The Ultimate Guide to Making Delicious Donuts

The Ultimate Guide to Making Delicious Donuts :- You might be surprised to learn that making doughnuts with glaze that you generate at home is a lot less difficult than you might think; nonetheless, in order to prepare them, you will need to have some patience. The flavour of the doughnuts that are included in this recipe is similar to that of doughnuts that you would find at your preferred bakery, despite the fact that they are created in the convenience of your own home.

The Ultimate Guide to Making Delicious Donuts

It is anticipated that they will be ready in around two and a half hours. It is highly recommended that you adhere to the video instructions that I have provided below in order to effectively make doughnuts. In addition to that, it will supply you with important success recommendations as well as photos that illustrate each stage.


  • 1 cup (240ml) whole milk, warmed to about 110°F (43°C)*
  • 2 and 1/4 teaspoons (7g) instant or active dry yeast (1 standard packet)*
  • 1/3 cup (65g) granulated sugar, divided
  • 2 large eggs
  • 6 Tablespoons (85g) unsalted butter, melted and slightly cooled
  • 1 teaspoon pure vanilla extract
  • 1/4 teaspoon ground nutmeg
  • 1/2 teaspoon salt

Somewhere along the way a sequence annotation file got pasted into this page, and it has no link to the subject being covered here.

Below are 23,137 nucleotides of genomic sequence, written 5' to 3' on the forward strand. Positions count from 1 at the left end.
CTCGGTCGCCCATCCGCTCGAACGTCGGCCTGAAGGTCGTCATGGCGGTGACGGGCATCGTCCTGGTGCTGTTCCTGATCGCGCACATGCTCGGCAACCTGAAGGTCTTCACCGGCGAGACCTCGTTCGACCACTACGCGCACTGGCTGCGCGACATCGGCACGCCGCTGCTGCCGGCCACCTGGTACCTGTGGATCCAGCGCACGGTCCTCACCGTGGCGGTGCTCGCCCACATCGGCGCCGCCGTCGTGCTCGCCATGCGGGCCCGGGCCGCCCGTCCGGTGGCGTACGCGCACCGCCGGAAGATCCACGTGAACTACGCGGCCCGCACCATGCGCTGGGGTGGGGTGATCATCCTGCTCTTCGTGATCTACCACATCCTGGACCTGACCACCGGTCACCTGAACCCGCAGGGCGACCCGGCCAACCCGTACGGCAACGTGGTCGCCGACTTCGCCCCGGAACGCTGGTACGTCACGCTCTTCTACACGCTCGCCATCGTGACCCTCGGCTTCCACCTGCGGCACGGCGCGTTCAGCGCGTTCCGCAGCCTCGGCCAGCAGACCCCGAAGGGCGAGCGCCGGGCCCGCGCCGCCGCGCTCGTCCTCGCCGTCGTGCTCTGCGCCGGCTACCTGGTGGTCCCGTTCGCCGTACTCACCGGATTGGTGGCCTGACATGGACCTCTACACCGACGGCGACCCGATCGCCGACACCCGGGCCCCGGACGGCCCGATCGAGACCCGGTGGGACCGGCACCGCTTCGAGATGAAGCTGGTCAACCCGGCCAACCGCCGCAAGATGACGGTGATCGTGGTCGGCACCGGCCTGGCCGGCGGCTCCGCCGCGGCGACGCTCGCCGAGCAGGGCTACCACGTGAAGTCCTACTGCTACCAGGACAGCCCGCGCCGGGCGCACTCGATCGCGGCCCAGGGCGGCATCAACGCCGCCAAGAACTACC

• 4 cups (500g) all-purpose flour (spooned & leveled), plus more as needed
  • 1–2 quarts vegetable oil*

Donut Glaze

  • 2 cups (240g) confectioners’ sugar, sifted
  • 1/3 cup (80ml) heavy cream, half-and-half, or whole milk
  • 1/2 teaspoon pure vanilla extract

How to make Donut

  • For the dough, prepare it: In the bowl of your stand mixer, combine the yeast, warm milk, and one tablespoon of sugar by whisking those ingredients together. Cover the dish loosely and let it remain for five to ten minutes, or until the surface becomes foamy and frothy.
  • If you do not have access to a stand mixer, you can perform this step in a big mixing bowl. After that, proceed to the next stage, which involves combining the dough with a large wooden spoon or silicone spatula. A small amount of arm muscle will be required.
  • It is possible to use a hand mixer, but the dough is so sticky that it frequently becomes stuck in the beaters. A better option would be to mix the ingredients by hand using a wooden spoon or a spatula made of silicone.
  • Put in the rest of the sugar, the eggs, the butter, the vanilla, the nutmeg, the salt, and 2 cups (about 250g) of flour. For one minute, beat slowly. If you need to, use a plastic spatula to clean the sides of the bowl. On medium speed, add the rest of the flour and beat until the dough comes together and pulls away from the bowl’s sides. This should take about 2 minutes.
  • Once every other tablespoon, add more flour until the dough comes away from the bowl’s sides. But don’t put in too much flour. You want the dough to be a little sticky.
  • Knead the dough: Either leave the dough in the machine and beat it for another 5 to 7 minutes, or knead it by hand for the same amount of time on well-floured work surface.